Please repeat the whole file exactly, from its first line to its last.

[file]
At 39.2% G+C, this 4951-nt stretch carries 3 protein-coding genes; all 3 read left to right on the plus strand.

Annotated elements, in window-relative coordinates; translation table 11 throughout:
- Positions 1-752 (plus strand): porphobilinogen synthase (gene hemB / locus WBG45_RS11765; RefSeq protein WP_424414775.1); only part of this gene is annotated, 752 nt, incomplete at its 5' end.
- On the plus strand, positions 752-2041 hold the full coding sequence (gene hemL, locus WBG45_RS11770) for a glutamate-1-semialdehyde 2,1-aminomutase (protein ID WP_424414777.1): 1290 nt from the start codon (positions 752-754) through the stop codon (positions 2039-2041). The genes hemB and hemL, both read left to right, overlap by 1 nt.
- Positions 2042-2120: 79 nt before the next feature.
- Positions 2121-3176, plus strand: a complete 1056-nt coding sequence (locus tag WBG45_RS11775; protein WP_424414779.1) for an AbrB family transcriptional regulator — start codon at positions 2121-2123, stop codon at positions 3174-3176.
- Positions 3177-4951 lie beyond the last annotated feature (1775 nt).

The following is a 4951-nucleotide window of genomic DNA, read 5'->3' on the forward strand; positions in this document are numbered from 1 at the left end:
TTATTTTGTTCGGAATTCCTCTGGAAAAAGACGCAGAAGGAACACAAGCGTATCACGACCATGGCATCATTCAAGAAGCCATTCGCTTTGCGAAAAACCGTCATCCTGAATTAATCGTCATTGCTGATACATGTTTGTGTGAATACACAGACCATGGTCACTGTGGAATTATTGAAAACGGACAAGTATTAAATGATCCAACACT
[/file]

At 39.2% G+C, this 4951-nt stretch carries 3 protein-coding genes; all 3 read left to right on the plus strand.

Annotated elements, in window-relative coordinates; translation table 11 throughout:
- Positions 1-752 (plus strand): porphobilinogen synthase (gene hemB / locus WBG45_RS11765; RefSeq protein WP_424414775.1); only part of this gene is annotated, 752 nt, incomplete at its 5' end.
- On the plus strand, positions 752-2041 hold the full coding sequence (gene hemL, locus WBG45_RS11770) for a glutamate-1-semialdehyde 2,1-aminomutase (protein ID WP_424414777.1): 1290 nt from the start codon (positions 752-754) through the stop codon (positions 2039-2041). The genes hemB and hemL, both read left to right, overlap by 1 nt.
- Positions 2042-2120: 79 nt before the next feature.
- Positions 2121-3176, plus strand: a complete 1056-nt coding sequence (locus tag WBG45_RS11775; protein WP_424414779.1) for an AbrB family transcriptional regulator — start codon at positions 2121-2123, stop codon at positions 3174-3176.
- Positions 3177-4951 lie beyond the last annotated feature (1775 nt).

The following is a 4951-nucleotide window of genomic DNA, read 5'->3' on the forward strand; positions in this document are numbered from 1 at the left end:
TTATTTTGTTCGGAATTCCTCTGGAAAAAGACGCAGAAGGAACACAAGCGTATCACGACCATGGCATCATTCAAGAAGCCATTCGCTTTGCGAAAAACCGTCATCCTGAATTAATCGTCATTGCTGATACATGTTTGTGTGAATACACAGACCATGGTCACTGTGGAATTATTGAAAACGGACAAGTATTAAATGATCCAACACT